A little over two weeks ago, the words “You are a huge shitty (slutty) Asian” were scrawled across a first-year’s whiteboard in Mission. A drawing of male genitalia accompanied the writing on the student’s door. As concerned students, we write in response to the incident and what has followed it.
Discussions that have taken place in College Council, the Minority Coalition,and among students in general in the past two weeks have shown two things: first, that the incident has sparked interesting dialogue, and second, that individual opinions have truly spanned the gamut of possible reactions. What is also clear is that the actual text and meaning of the incident are up for interpretation. It is only natural to attempt to determine the intended meaning of the graffiti before taking a stance on the incident. But determining intent is impossible and also, to a degree, irrelevant.
The term “Asian” is not inherently neutral. Though Asian is obviously employed “neutrally” in many contexts (if neutral translates into the simple notation of race), in some contexts, the word Asian can and has been used in racist language. While acknowledging the difficulty of attributing one particular meaning to the graffiti, we denounce the incident as damaging to the sense of trust and community at the College. Even if the graffiti was not intended as a racial attack on Asian-Americans, we are aware of how that phrase can offend and pain Asian-American students, faculty and staff at Williams.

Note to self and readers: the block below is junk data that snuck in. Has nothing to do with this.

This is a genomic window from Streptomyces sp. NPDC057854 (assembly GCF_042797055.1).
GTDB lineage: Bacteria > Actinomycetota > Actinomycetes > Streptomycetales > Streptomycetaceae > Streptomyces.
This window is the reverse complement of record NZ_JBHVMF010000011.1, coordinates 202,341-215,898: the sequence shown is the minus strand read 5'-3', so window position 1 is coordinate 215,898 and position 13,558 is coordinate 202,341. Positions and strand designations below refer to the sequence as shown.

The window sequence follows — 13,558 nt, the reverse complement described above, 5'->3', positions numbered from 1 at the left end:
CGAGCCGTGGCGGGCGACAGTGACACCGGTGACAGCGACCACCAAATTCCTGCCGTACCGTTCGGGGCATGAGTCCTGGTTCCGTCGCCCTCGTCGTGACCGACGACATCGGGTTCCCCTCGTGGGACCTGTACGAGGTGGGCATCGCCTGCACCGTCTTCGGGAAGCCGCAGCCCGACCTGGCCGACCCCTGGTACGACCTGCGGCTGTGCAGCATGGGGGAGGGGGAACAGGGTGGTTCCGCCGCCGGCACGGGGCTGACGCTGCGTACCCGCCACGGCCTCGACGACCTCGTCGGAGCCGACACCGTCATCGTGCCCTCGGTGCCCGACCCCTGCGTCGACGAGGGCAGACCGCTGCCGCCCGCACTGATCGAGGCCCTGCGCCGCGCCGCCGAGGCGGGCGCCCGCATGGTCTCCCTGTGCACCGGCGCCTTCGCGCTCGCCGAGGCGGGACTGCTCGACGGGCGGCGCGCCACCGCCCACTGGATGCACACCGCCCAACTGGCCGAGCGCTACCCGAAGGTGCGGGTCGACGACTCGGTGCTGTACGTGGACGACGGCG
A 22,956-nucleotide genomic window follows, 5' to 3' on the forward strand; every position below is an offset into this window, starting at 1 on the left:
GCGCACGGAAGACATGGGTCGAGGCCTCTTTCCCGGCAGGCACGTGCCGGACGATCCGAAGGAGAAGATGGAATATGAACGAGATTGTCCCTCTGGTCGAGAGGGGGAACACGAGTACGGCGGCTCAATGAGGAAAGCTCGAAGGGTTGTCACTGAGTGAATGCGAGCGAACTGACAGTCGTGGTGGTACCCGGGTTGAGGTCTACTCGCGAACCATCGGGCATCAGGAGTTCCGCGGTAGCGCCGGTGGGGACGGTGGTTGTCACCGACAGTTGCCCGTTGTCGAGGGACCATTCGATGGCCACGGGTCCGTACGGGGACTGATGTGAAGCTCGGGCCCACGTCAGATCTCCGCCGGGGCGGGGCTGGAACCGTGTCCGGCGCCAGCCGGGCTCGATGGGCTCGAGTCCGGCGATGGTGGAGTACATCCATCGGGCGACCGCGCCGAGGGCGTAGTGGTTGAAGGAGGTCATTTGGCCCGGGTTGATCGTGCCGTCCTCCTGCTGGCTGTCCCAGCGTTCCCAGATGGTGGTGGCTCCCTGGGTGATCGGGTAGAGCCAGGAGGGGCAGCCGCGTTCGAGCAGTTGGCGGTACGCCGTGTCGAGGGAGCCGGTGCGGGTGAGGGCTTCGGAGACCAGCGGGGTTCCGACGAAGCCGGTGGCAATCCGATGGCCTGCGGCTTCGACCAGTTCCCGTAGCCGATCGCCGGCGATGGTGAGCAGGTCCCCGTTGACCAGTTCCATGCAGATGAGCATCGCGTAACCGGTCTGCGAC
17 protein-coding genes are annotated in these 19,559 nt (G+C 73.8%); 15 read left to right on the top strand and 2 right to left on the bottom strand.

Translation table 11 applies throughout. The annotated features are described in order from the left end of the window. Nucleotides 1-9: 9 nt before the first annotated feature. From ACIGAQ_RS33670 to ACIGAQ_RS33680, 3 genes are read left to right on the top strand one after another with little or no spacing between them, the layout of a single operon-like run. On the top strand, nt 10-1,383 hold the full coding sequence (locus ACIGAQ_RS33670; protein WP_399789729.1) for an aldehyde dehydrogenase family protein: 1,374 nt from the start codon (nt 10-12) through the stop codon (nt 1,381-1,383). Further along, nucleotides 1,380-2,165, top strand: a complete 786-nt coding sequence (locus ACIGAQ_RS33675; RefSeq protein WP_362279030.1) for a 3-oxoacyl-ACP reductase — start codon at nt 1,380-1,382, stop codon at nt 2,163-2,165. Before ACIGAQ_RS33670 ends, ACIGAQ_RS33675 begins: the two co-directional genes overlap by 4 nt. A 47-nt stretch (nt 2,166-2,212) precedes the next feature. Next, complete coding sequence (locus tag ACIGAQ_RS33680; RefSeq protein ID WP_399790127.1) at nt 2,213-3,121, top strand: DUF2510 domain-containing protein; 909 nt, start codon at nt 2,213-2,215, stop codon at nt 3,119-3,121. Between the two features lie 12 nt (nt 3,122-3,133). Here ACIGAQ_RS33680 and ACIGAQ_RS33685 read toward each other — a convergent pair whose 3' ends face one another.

Similarly, even if the drawing was not intended as a sexist message, we realize how it can create a chilled atmosphere not only for the women in that particular entry but also for the general female population on campus. An important lesson from the dialogue last spring was that an action can be innocuous in one person’s eyes and symptomatic of a pattern of discrimination in another’s.
Aware of the many voices on campus that have condemned the recent incident, we write because we recognize the need to explicitly articulate that this incident is damaging to the inclusive and welcoming environment our community strives to achieve. Moreover, we write because we also recognize the danger of not speaking up. By remaining silent, we can inadvertently send a message of our complicity in the matter. Much has been said and written about how the administration did or should have responded to the incident. Little has been said and written about how the student body should and did respond to the incident. This is our community. It is up to us to make this community what we want it to be.
That does not mean we need to seek to punish anyone who does or says something we do not like. However, it does mean that we cannot stay silent. It is our responsibility to speak up when we hear or see something that makes us uncomfortable. More importantly, it is up to us to speak up when we hear or see something that makes someone else uncomfortable but we know that person cannot or will not speak up for him or herself. Silently standing on the sidelines sends the message that statements and behavior like this are acceptable. They are not. Regardless of how this and future incidents are handled by the administration, it is up to the student body to make that message loud and clear. Ultimately, Williams is a community dedicated to learning. If we stay silent, no one learns and nothing will ever change.
Liz Jun ’09 is a history and political science major from Los Angeles, Calif. and co-chair of the Minority Coalition. Peter Nurnberg ’09 is an economics and mathematics major from New York, N.Y. and co-president of College Council. Jeremy Goldstein ’09 is a history and political science major from Palo Alto, Calif. and co-president of College Council.